As of March 2, 2021, The Dancing Goat Distillery in Cambridge, Wisconsin, has started rolling barrels into its new open-air rickhouse of their award-winning Limousin Rye Whiskey.

It’s the first non-climate controlled rickhouse in Wisconsin and the first of five that the distillery has planned. Rickhouses are used to age whiskey and have been for more than 140 years. The building design uses floors of ricks, which allow the barrels to be rolled and stored on their sides. This gives the whiskey exposure to the wood on all sides, rather than the modern way where barrels are stored on the end and the top side charred wood does not contact the whiskey. The distillery has partnered with the leading rickhouse designer and builder, Buzick Construction of Bardstown, Kentucky.

Tom and Nick Maas

Tom and Nick Maas

The Dancing Goat is one of the few craft distilleries in the U.S. that uses the time-honored, traditional methods of aging its barrels of whiskey in an open-air rickhouse. This is a more natural process to age whiskey than temperature-controlled warehouses that can have restricted airflow, which doesn’t allow for interaction with the wooden staves.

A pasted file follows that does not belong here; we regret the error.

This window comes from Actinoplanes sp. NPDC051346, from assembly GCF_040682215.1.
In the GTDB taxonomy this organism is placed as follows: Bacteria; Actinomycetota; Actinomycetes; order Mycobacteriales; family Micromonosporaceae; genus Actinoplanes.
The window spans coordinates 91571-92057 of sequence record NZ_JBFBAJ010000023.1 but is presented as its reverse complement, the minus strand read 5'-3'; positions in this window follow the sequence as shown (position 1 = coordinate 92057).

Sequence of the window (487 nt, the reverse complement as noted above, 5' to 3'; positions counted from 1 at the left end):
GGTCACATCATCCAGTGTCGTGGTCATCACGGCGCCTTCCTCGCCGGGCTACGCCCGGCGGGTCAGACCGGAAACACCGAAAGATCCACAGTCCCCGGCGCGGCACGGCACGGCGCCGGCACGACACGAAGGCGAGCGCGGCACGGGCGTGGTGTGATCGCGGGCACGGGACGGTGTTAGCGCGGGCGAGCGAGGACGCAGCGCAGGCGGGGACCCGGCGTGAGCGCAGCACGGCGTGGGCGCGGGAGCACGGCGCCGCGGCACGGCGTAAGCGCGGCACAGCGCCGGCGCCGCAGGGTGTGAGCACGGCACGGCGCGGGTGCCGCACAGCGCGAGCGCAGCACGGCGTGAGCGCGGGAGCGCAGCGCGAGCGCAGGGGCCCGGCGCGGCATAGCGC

“When fully exposed to the extremes of weather in Wisconsin, our whiskey will move in and out of the staves as the temperature changes throughout the four seasons, making every year of age incredibly impactful,” said Tom Maas, chairman of Dancing Goat Distillery. “The mellowing and concentration of flavors occurring during this natural process results in a whiskey that connoisseurs will truly appreciate while those new to whiskey will be able to experience whiskey as it was meant to be.”

Dancing Goat Rickhouse

Dancing Goat Rickhouse

The 8,750 square feet rickhouse will hold up to 7,800 barrels. Every barrel in the Dancing Goat Rickhouse will begin its aging process at approximately 125 proof. The rotation and placement of the barrels are important during the aging process and, the barrels will be monitored to achieve consistency. The indoor temperature will vary from lower to high floors, as heat naturally rises to the higher floor. This is taken into account as well as airflow between barrels on different floors when deciding what final proof and flavor profile the distiller is trying to achieve.

“Marrying our recipes with open-air, rickhouse aging provides exciting opportunities to produce some of the most unique, world-class whiskeys, right here in Wisconsin, which is where my family’s distilling roots began,” said Nick Maas, VP of distilling and innovation. “Wisconsin’s seasonal temperature goes from -10° in the winter to 90° in the summer. We enjoy the fact that this natural 100° temperature swing allows us to partner with Mother Nature to assist in making our Dancing Goat whiskies special.”